It is crucial to note that only OECD members participated in making these drafts. However, if both drafts received implementation, they would have incorporated non-members.

More regional efforts focused on developing the standard, and this meant that most capital-importing nations embraced fair and equal treatment as a standard. Twelve industrialized nations in Europe and about 70 nations in developing world endorsed Lome IV.

“These nations accepted the possibility of according the obligation of each contracting party to guarantee fair and equitable treatment to nationals of other states that were parties to the convention” (Bronfman 617).

In addition, the ASEAN treaty included fair and equitable treatment in its contracts among members. ASEAN treaty members included “Indonesia, Philippine, Malaysia, Thailand and Singapore” (Bronfman 644).

Of all the regional accords that came into force, NAFTA played the most significant role in the definition of the fair and equality treatment standard. NAFTA participated in promoting the standard through the Free Trade Commission. NAFTA specializes in standards related to businesses among different nations, and especially among emerging states.

Along with NAFTA, the “Colonia Protocol on Reciprocal Promotion and Protection of Investments” (Bronfman 617) is another regional treaty that is worth considering. Member states of Mercosur signed this treaty. According to the agreement, each member state of Mercosur is entitled to fair and equitable treatment.

Lastly, the energy Charter treaty makes sure there is strict conformity to the standards of fair and equitable treatment (Bronfman 617)).

The abovementioned historic sequence demonstrates that some elements of international laws led to establishment of the fair and equal standard. The Havana Charter, which represents international law, introduced the earliest description of the standard in 1948. Different BITs such as NAFTA and other treaties were international in nature and they contributed to the development of the standard.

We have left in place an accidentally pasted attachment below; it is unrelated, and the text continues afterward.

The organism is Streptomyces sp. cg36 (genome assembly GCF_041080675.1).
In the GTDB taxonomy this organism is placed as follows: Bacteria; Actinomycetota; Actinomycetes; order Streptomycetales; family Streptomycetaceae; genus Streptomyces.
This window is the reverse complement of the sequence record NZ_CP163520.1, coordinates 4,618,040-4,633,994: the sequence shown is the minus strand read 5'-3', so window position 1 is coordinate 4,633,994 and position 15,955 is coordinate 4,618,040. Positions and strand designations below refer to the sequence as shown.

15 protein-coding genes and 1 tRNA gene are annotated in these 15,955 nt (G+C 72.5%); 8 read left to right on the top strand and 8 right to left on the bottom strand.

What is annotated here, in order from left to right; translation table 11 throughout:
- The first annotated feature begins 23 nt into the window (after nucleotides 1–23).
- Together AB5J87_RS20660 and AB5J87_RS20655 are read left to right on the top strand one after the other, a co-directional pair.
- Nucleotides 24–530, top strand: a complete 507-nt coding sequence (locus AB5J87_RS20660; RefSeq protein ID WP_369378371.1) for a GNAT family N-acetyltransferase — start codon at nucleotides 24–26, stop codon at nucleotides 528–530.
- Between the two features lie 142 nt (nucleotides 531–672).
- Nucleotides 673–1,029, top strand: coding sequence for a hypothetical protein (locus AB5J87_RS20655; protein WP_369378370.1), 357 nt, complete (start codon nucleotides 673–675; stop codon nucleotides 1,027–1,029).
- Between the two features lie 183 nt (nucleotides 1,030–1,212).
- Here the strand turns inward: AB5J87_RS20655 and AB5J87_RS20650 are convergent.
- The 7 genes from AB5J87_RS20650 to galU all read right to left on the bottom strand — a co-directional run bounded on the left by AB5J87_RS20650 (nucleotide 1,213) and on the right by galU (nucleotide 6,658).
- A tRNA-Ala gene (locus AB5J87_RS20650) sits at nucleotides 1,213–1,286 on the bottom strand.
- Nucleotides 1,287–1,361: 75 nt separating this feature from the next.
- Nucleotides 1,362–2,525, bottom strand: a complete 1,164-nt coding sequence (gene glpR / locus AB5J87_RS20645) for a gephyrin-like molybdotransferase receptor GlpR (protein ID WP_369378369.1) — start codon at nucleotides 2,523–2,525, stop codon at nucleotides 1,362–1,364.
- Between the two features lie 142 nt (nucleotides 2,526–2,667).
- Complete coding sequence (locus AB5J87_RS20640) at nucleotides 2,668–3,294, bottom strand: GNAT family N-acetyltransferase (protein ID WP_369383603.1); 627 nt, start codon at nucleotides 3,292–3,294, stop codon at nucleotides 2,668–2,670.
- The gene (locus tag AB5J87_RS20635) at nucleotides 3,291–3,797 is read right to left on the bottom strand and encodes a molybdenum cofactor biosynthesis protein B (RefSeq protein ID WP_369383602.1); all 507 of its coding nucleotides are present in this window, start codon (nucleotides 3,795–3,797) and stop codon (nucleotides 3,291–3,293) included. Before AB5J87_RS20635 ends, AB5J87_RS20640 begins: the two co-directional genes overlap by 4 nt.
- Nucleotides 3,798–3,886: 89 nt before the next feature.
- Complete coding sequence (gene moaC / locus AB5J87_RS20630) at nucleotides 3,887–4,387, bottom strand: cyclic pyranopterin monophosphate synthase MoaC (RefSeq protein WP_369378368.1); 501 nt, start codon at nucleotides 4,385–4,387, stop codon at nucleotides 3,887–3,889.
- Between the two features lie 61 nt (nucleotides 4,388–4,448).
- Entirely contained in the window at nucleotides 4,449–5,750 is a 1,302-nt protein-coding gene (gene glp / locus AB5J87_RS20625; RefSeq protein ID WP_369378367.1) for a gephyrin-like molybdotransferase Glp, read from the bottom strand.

At present, the structure of BITs has tended to create an integrated structure of law for alien investments. Customary international law directing the conduct of alien investment has gone through restructuring to represent the standards of law present in over two thousand bilateral investment treaties.

Following the end of such a flow of parallel treaties, the global society has arched over the customary segregation between capital-importing and capital-exporting nations and created a fundamentally integrated law of alien investment. Nevertheless, this process is simply because of the bilateral treaty system. Among multilateral agreements, only NAFTA and Energy Charter have joined the force in this respect.

However, these are local agreements and thus, do not add broadly to a global organization of investment law for alien investors. Hence, the principle of fair and equitable treatment borrowed the elements of international laws from the BIT’s treaties.

There is a sense of restructuring of customary law by these BIT’s via which nations have continually obliged themselves to pact alien investment the conduct usually offered by these treaties(whole fortification and security , fair and equitable treatment, and damages for expropriation).